The Salad Days Approach, Part II
by L. Lewis

If you have dutifully torn out your lawn and congested your garden paths with soil-filled garbage cans in preparation for tomato season, here are five varieties that you may want to consider, in addition to the previously-gushed-about Sun Gold, Brandywine, Stupice, Green Zebra and Aunt Ruby’s German Green. These fabulous five are all deserving of prime sunny space in any yard.


The Persimmon tomato has the potential to be the very best slicer in the world, with flavor that can occasionally surpass even the Brandywine. And it’s no slouch in the beauty department, looking for all the world like a Hachiya persimmon: same large size and deep orange color, with that unusual acorn shape. They develop fairly late in the season and aren’t terribly prolific, and the first couple of fruits can be a little mealy from sitting too long on the vine before the call to ripen. Don’t let this stop you, though: have patience and you will be generously rewarded with a burnt umber flavor festival.

Paul Robeson

There’s an unusual flavor to black tomatoes--earthy, spicy, even meaty—that can overwhelm the fruit’s tomato-y essence. To be honest, they can occasionally taste like mold. In the Paul Robeson, however, there is a subtle spiciness that is muted and pleasant, never jarring: they never taste like ass. As with other black tomatoes, such as the Tulla or the Krim, the Paul Robeson enjoys a stunning brownish-purple skin with a dark greeny-purple interior, and looks smashing sliced on a plate. Pick these big mid-season beauties while still a little firm for a tangier flavor.

Pink Odoriko

Easy to mistake for a Brandywine, the rose-colored, fist-sized fruits of this vigorous plant are just about as tasty. A slightly crisper skin than the Brandywine and with a little more acid, the Odoriko is a big winner in many heirloom tomato tasting contests. (I would like to be a judge at a tomato tasting contest: perhaps that should be my next career move. If you have any contacts in the tomato tasting industry, would you please let me know?)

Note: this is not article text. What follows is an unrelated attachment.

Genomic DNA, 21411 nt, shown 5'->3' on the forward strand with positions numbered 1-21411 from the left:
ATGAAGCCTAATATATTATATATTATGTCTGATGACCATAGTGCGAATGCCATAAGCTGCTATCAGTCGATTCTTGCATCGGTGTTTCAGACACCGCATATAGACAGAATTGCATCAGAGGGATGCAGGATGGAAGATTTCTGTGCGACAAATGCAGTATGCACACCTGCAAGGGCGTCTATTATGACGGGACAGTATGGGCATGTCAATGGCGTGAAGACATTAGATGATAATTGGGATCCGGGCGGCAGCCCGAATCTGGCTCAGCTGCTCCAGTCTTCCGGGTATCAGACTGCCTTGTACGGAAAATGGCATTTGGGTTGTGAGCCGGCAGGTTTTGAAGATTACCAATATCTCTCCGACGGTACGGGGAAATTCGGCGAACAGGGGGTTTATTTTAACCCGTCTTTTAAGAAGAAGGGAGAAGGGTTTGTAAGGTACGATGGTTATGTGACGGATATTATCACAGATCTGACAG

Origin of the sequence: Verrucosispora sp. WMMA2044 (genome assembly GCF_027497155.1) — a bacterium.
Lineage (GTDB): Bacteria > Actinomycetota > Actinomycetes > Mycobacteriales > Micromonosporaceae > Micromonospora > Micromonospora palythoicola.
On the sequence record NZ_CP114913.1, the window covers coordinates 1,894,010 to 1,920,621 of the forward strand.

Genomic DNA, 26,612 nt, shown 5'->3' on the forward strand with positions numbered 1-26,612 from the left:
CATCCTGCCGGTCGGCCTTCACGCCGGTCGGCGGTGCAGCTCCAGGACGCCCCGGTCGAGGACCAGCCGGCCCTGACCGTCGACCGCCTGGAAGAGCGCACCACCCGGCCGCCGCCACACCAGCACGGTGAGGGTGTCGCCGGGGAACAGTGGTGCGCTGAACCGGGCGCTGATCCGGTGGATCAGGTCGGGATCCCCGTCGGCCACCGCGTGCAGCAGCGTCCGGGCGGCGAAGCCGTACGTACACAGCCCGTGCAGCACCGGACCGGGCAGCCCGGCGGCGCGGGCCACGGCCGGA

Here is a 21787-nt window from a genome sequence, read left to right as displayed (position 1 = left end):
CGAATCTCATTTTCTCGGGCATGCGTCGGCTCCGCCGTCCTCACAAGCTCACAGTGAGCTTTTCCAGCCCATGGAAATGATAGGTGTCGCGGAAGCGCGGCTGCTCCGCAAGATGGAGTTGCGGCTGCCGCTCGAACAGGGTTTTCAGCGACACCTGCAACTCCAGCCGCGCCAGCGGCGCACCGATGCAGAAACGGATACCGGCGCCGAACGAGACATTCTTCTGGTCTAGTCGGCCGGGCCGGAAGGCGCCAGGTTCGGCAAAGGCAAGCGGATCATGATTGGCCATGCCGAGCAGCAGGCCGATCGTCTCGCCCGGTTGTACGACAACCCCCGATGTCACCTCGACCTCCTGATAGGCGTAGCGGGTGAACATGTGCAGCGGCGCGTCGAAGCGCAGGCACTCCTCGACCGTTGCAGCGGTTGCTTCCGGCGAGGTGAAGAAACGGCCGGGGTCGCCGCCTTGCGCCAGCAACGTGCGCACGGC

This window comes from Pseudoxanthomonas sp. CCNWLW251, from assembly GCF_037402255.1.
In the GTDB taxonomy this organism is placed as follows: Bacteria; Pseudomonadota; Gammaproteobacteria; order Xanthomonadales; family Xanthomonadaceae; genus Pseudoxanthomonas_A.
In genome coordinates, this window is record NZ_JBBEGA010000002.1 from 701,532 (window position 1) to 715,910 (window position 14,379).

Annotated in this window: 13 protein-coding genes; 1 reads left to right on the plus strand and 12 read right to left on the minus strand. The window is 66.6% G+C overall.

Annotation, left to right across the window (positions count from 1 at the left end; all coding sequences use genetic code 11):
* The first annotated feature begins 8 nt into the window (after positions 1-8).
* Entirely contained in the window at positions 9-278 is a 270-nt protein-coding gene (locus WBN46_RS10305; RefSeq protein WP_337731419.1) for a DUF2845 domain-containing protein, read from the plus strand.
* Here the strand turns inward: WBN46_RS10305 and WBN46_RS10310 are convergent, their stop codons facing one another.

Green Grape

Just when you think your tomato season’s about over, along comes an enormous batch of big green cherry tomatoes, ready for your salads, salsas, pastas and more. You may be cursing the need to trudge out to the garden by this point in the year, your mouth full of tomato acid burns, but you should don those flip-flops and haul yourself to the Green Grape or you will be missing out on a treat. A deep leafy color with golden streaking when ripe and about an inch and a half long, these easy-to-pick, crack-resistant ‘maters have an unusual flavor for a cherry—less intense than most but with a complexity to rival the beefsteaks.

Yellow Brandywine

There is no better golden beefsteak than the Yellow Brandywine. The color—a vivid, solid light yellow-orange through and through, from the skin to the flesh to the seeds to the juice—is spectacular, and the flavor is as luscious as its more traditionally hued sibling. About average in terms of productivity, none of these ever made it to a sauce or soup because they were simply too good naked.


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Copyright © 2005 by Lynn Lewis